The message was simple and the strategy is clear: invest smarter and invest with an understanding of real-time housing market conditions. HUD consultants addressed a packed room of community leaders and elected officials this week, unveiling a “Market Value Analysis” tool that will soon go live on the city’s website. That tool provides a snapshot of current housing data displayed on a map, broken down by census block groups, comparing block groups against each other around several data points including sale prices, foreclosure rates, owner vs. rental occupancy rates, vacancy rates and so forth. Presenters reminded on several occasions that the tools is comparative, not prescriptive. See the full powerpoint here.
”A market value analysis (MVA) is a tool designed to assist
the private market (for- and not-for-profit) and
government officials to identify and comprehend the
various elements of local real estate markets. It is based
fundamentally on local administrative data sources.”
HUD recognized two years ago that the City of St. Louis needed help managing Federal funds. Displeased with the return on investments in low-income neighborhoods, local HUD officials made a case in Washington for funds to build a tool that would assist CDA and non-profit community organization better assess community needs and better understand which investments will improve quality of life in St. Louis.
Each year the Community Development Agency (CDA) receives and oversees more than $20 million under the Community Development Block Grant (“CDBG”), HOME Investment Partnership (“HOME”), Emergency Solutions Grant (“ESG”) and Housing Opportunities for Persons with AIDS (“HOPWA”) Federal entitlement programs. St. Louis, and similar cities, qualifies based on rates of unemployment, poverty, homelessness, persons with aids and other indications that ‘entitle’ the city to relief dollars. In years past, members of the board of aldermen had great influence on which community-based organizations received these funds; organizations were charged with carrying out programs established by the Feds and monitored by CDA. A common practice of transferring funds in the middle of the program year from one project to another allowed aldermen flexibility in making ward investments, but made program success and compliance with Federal guidelines difficult to track.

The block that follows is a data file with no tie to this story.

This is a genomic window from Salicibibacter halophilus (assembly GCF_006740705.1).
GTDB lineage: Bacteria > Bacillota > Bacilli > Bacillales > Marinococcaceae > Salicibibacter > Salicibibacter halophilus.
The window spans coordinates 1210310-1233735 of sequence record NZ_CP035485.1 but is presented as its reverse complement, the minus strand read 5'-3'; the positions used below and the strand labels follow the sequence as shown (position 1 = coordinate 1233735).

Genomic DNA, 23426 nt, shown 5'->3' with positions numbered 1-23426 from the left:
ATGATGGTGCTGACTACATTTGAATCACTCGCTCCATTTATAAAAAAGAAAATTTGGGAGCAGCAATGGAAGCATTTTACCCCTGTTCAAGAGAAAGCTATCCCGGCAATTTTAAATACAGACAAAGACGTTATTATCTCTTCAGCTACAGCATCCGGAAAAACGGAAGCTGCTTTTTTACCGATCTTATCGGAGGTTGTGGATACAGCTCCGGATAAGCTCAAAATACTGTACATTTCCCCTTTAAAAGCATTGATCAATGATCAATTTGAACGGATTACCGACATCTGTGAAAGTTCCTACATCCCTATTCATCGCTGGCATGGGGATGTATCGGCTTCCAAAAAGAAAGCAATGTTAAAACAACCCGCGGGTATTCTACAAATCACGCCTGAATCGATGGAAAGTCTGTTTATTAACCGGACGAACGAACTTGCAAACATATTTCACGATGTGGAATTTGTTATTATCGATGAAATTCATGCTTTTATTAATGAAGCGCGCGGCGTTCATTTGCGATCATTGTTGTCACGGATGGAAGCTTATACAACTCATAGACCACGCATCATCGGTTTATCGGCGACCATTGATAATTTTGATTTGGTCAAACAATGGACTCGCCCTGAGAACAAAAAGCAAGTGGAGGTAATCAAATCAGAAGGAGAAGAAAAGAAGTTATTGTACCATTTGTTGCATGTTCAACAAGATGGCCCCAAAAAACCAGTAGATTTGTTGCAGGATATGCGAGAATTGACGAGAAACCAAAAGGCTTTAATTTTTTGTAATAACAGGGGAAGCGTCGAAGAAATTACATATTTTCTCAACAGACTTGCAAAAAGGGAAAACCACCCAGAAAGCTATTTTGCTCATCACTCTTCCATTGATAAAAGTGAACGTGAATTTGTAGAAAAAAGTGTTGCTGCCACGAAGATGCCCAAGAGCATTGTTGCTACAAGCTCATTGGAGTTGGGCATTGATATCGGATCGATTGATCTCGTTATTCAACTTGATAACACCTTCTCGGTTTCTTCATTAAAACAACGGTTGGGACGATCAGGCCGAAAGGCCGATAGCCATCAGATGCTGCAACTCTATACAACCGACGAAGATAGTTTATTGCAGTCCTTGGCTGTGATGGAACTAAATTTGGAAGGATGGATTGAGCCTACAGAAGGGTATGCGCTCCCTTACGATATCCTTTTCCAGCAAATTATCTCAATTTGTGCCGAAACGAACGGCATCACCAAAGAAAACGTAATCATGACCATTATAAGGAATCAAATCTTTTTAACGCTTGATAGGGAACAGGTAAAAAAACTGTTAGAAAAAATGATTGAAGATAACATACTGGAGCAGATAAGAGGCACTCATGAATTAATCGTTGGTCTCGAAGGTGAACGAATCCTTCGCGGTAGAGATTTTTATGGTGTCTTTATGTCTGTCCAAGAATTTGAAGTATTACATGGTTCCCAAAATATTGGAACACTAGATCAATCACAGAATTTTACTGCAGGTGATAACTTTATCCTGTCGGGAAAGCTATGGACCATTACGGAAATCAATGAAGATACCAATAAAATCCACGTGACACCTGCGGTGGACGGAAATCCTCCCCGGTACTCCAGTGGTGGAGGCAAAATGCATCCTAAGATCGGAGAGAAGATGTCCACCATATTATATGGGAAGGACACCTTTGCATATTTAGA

In the last funding round, CDA scored applications for funding based on specific criteria, including a program’s alignment with the City’s 5-Year Consolidated Plan, and made recommendations for funding to the Housing Urban Design and Zoning (HUDZ) Committee of the Board of Aldermen. Alderman Wessels, HUDZ Chairman, introduced Board Bill 198 in October with CDA funding recommendations attached. The HUDZ committee made significant changes to the bill, shifting funds programs that, while not topping the CDA scorecard, have broad community support in neighborhoods. The final bill passed the full Board of Aldermen and, for the first time ever, prohibited mid-year fund transfers. See what got funded in FY2013-2014.
It’s in this new environment of strict oversight and standardized processes that we inject market realities and data into the decision-making process with the Market Value Analysis Tool. Our hope is the MVA will create a streamlined process for investment, but be flexible enough to understand the social and cultural conditions behind the data. We agree that building 12 new homes on a block where, at the same time, 20 homes went vacant isn’t the best way to spend housing dollars. Federal investments should be met, in some way, by the private market. But we also know that block grant dollars must be invested in communities that need them most, on programs that have proven track records, overseen by organizations that both CDA and the community trust.
“The MVA tool is a snapshot in time designed to support
data-based decision-making and precisely crafted
Income disparities in the St. Louis region continue to hold us back economically. Poverty rates in the City of St. Louis are startling. Neighborhoods are in crisis. With these realities, along with the realities of the market in mind, we must begin a broad community conversation focused on identifying neighborhood needs, bringing partners from the non-profit and philanthropic worlds to the table and, together, lift quality of life in a meaningful, measurable way. We can do this, we can lead the nation in this effort and we must.
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